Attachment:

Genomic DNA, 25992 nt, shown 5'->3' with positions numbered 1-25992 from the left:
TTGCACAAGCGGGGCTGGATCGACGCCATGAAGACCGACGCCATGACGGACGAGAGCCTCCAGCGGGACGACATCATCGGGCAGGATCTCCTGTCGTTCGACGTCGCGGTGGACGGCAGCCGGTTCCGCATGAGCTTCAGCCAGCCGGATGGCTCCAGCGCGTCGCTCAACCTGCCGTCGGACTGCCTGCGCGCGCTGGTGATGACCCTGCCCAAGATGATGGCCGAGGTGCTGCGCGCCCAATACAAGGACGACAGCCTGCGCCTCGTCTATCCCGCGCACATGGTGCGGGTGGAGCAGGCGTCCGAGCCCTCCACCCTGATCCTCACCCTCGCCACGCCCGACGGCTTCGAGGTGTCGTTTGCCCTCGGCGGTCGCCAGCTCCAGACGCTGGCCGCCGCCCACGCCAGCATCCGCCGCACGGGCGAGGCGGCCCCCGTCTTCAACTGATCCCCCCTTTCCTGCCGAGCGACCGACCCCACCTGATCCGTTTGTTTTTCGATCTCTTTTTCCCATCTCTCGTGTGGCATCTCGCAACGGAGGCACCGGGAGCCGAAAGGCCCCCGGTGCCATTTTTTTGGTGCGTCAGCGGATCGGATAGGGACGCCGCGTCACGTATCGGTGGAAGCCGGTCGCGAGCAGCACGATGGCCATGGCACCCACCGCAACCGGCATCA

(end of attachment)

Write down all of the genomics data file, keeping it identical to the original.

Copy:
Genomic DNA, 25992 nt, shown 5'->3' with positions numbered 1-25992 from the left:
TTGCACAAGCGGGGCTGGATCGACGCCATGAAGACCGACGCCATGACGGACGAGAGCCTCCAGCGGGACGACATCATCGGGCAGGATCTCCTGTCGTTCGACGTCGCGGTGGACGGCAGCCGGTTCCGCATGAGCTTCAGCCAGCCGGATGGCTCCAGCGCGTCGCTCAACCTGCCGTCGGACTGCCTGCGCGCGCTGGTGATGACCCTGCCCAAGATGATGGCCGAGGTGCTGCGCGCCCAATACAAGGACGACAGCCTGCGCCTCGTCTATCCCGCGCACATGGTGCGGGTGGAGCAGGCGTCCGAGCCCTCCACCCTGATCCTCACCCTCGCCACGCCCGACGGCTTCGAGGTGTCGTTTGCCCTCGGCGGTCGCCAGCTCCAGACGCTGGCCGCCGCCCACGCCAGCATCCGCCGCACGGGCGAGGCGGCCCCCGTCTTCAACTGATCCCCCCTTTCCTGCCGAGCGACCGACCCCACCTGATCCGTTTGTTTTTCGATCTCTTTTTCCCATCTCTCGTGTGGCATCTCGCAACGGAGGCACCGGGAGCCGAAAGGCCCCCGGTGCCATTTTTTTGGTGCGTCAGCGGATCGGATAGGGACGCCGCGTCACGTATCGGTGGAAGCCGGTCGCGAGCAGCACGATGGCCATGGCACCCACCGCAACCGGCATCA